posted by joseph conrad is fully awesome (7 comments total) 9 users marked this as a favorite
Inaugural post of the 1979 film club (announcement post / club homepage).
posted by joseph conrad is fully awesome at 8:35 AM on November 14, 2015 [1 favorite]

(And some really interesting trivia about this film at IMDb.)
posted by joseph conrad is fully awesome at 8:42 AM on November 14, 2015 [1 favorite]

Nice job, awesome joe!

Some random thoughts...

"Why, Dolores? WHY????"

Removing your pocket protector shows your honey that you Mean Business.

I'd completely forgotten that Jackie Earle Haley had a major part in this film. That guy could rip it up, and I love how the filmmakers use that explosive energy of his at a critical moment near the end. And I think this may have been Dennis Quaid's very first significant movie role.

Remember when American film plots pitted the working class joes against the "rich" and they all lived in the same town? This is one of those movies. "Meatballs," also released in 1979, is another.

While I was watching, I kept thinking of Roger Ebert, who grew up not terribly far from Bloomington. When "Breaking Away" came out, I'd just started watching "Sneak Previews," and I listened pretty closely to what Siskel and Ebert said about any movie. Watching today, I figured this for an Ebert all-time fave, and I didn't have to stray far from this page to see that I was right.
posted by Sheydem-tants at 1:28 PM on November 14, 2015 [4 favorites]

posted by computech_apolloniajames at 2:05 PM on November 14, 2015 [3 favorites]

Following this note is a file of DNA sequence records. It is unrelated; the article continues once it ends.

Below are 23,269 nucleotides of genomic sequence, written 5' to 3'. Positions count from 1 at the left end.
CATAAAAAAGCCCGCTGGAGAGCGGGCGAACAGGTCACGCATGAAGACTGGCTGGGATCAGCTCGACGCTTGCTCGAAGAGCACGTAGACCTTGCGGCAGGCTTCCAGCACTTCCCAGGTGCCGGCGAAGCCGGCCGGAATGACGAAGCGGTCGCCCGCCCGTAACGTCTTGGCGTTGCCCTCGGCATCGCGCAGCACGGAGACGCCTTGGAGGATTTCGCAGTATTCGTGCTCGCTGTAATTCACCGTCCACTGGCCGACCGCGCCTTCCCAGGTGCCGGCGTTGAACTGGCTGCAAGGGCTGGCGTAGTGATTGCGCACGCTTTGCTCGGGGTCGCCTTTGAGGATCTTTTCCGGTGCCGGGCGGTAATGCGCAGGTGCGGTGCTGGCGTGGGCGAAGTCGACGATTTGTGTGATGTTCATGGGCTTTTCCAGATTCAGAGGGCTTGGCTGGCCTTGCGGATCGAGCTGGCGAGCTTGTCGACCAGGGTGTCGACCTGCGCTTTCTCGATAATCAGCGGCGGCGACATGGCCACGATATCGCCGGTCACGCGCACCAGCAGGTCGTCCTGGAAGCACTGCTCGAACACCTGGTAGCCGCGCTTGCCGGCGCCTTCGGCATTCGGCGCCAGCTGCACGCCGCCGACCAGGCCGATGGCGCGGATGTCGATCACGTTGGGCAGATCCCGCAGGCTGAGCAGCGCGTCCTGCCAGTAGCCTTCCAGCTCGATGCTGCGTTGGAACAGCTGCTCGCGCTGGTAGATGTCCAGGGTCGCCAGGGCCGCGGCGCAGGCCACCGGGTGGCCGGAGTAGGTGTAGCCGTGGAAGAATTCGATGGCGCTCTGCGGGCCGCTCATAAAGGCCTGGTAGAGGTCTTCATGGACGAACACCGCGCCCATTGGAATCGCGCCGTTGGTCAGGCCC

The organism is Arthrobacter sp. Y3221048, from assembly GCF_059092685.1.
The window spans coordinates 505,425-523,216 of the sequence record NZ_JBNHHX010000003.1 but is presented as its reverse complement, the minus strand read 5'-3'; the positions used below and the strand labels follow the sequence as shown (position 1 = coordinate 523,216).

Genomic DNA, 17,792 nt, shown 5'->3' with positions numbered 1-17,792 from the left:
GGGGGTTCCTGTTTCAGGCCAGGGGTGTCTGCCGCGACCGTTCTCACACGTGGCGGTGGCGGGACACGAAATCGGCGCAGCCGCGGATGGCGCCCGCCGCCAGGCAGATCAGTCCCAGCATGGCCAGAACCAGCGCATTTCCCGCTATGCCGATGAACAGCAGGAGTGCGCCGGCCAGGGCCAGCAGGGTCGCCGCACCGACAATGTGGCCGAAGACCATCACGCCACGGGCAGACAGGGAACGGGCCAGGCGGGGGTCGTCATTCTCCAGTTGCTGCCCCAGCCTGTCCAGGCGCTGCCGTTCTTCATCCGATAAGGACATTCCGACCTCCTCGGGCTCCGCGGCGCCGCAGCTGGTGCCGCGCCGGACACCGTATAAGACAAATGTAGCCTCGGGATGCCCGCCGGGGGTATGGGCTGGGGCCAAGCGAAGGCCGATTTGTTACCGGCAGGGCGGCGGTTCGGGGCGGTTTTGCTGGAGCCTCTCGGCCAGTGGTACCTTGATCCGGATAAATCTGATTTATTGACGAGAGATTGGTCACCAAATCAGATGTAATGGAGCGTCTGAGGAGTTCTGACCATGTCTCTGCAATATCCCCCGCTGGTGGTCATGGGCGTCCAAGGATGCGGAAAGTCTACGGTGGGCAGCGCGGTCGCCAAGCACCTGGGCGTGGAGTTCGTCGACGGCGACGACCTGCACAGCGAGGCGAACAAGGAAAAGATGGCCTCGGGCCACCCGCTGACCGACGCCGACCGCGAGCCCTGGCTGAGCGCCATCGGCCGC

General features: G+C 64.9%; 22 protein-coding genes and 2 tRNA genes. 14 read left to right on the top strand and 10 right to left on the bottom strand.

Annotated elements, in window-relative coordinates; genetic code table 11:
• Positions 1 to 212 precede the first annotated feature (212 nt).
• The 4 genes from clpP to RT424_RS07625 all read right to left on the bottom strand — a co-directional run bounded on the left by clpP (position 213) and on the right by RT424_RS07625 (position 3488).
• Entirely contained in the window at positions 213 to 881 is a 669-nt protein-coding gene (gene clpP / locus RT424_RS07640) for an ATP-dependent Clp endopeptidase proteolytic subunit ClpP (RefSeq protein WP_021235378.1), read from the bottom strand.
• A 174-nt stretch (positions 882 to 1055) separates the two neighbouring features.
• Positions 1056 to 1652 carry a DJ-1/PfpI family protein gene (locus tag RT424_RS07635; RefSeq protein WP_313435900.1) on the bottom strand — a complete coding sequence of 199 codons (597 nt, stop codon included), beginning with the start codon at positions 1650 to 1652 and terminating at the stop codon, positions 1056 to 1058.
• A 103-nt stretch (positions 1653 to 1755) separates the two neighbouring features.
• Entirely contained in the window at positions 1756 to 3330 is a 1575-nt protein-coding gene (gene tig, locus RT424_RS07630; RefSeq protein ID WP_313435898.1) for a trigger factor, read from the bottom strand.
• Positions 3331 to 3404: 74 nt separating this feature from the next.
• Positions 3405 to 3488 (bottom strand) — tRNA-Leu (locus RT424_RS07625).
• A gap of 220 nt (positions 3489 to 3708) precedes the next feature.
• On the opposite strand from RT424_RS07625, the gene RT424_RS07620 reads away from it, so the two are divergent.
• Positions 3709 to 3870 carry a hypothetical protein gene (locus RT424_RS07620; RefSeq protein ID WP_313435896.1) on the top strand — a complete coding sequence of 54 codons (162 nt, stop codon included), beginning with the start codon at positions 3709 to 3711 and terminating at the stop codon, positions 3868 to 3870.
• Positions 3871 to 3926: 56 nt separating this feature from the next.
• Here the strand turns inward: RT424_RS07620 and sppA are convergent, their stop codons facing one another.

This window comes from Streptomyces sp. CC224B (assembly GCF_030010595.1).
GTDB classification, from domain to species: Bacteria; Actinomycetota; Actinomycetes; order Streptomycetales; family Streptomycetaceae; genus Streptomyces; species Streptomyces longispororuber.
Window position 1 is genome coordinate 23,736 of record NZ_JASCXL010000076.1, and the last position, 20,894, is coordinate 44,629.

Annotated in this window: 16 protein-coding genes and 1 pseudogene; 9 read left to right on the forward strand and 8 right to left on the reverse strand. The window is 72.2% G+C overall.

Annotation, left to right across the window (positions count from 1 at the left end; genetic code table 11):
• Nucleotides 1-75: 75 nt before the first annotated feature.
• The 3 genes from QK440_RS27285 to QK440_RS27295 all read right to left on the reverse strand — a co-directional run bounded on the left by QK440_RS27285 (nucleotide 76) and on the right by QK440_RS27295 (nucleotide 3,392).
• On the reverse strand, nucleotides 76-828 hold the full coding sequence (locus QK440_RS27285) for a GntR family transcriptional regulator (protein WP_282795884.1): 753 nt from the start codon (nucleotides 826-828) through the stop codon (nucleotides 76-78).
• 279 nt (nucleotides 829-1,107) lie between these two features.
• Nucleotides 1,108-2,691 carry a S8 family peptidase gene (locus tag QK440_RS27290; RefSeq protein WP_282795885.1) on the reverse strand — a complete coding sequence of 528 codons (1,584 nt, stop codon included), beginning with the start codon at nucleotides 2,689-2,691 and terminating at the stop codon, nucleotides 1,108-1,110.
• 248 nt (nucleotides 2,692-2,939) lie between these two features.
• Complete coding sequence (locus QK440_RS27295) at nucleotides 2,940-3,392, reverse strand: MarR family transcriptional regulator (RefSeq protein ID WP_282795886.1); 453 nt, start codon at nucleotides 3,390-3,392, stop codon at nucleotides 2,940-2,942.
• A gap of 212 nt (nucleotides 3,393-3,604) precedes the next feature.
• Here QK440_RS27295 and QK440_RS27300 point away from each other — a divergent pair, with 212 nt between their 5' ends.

Breaking Away was a much-loved film of mine, and I have not seen it since 1979.
How does this film club system work? I re-watch it & make comments, or what?
posted by growabrain at 4:29 PM on November 14, 2015

OK. So I re-watched this film again just now, for the first time in 35 years, wow. It held its charm, character study, and the feel for their friendship pretty good. Wonderful acters (Dennis Quaid's brother is “Marvin“ from midnight run!), and how came Amy Wright did not act in more movies?
Observation: The credits at the end thanked the city of Bloomington, Indiana for hosting the shooting. It seems that in all of Bloomington in 1979 there were only three black people, and they were all extras with a few split-second screen time each: One dude at the fight, and two girls out of the 3,000 in the bleechers at the end.
posted by growabrain at 8:29 PM on November 14, 2015 [1 favorite]

If you know this movie and "My Bodyguard" you have a pretty good outline of 13 year old rhizome. Would that my bike not gotten stolen a year or two later.

It's so much still great. When I ride bikes now, my riding partner is an old friend and we use the pump-in-the-spokes thing for any manner of jokes. Watching a bike race? Try to figure out who is the most likely to jam someone else's wheel.

It's been a standing vacation plan to go to the Little 500, which still goes on!
posted by rhizome at 9:02 PM on November 18, 2015 [1 favorite]